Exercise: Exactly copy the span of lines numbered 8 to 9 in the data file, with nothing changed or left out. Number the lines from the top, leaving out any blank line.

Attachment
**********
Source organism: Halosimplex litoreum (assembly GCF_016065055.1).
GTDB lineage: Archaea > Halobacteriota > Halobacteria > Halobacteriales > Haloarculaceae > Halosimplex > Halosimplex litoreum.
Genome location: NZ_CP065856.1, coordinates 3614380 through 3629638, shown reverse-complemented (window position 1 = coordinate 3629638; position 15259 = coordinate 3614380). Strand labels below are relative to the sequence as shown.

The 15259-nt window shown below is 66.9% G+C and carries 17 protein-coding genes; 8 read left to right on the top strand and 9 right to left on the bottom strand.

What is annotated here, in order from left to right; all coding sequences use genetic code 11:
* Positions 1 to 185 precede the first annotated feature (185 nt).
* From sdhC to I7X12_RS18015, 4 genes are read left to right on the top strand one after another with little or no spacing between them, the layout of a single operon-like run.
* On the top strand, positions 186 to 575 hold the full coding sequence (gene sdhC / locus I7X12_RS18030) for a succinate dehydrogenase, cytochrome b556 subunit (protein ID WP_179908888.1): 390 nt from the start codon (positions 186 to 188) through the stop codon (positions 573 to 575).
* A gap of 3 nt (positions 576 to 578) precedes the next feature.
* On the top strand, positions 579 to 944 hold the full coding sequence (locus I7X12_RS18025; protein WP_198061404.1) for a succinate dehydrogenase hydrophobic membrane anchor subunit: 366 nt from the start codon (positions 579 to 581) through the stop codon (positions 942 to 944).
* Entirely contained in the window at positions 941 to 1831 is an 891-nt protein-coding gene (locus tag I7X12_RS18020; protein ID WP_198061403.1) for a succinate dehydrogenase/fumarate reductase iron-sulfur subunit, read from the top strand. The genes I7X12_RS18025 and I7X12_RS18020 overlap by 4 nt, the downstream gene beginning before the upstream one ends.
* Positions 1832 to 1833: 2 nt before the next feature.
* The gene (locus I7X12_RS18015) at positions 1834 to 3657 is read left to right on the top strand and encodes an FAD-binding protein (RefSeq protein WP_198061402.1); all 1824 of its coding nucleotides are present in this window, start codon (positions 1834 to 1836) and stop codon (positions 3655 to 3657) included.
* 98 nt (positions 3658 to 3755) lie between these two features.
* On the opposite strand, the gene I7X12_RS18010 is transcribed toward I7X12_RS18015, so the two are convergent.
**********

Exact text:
* On the top strand, positions 186 to 575 hold the full coding sequence (gene sdhC / locus I7X12_RS18030) for a succinate dehydrogenase, cytochrome b556 subunit (protein ID WP_179908888.1): 390 nt from the start codon (positions 186 to 188) through the stop codon (positions 573 to 575).
* A gap of 3 nt (positions 576 to 578) precedes the next feature.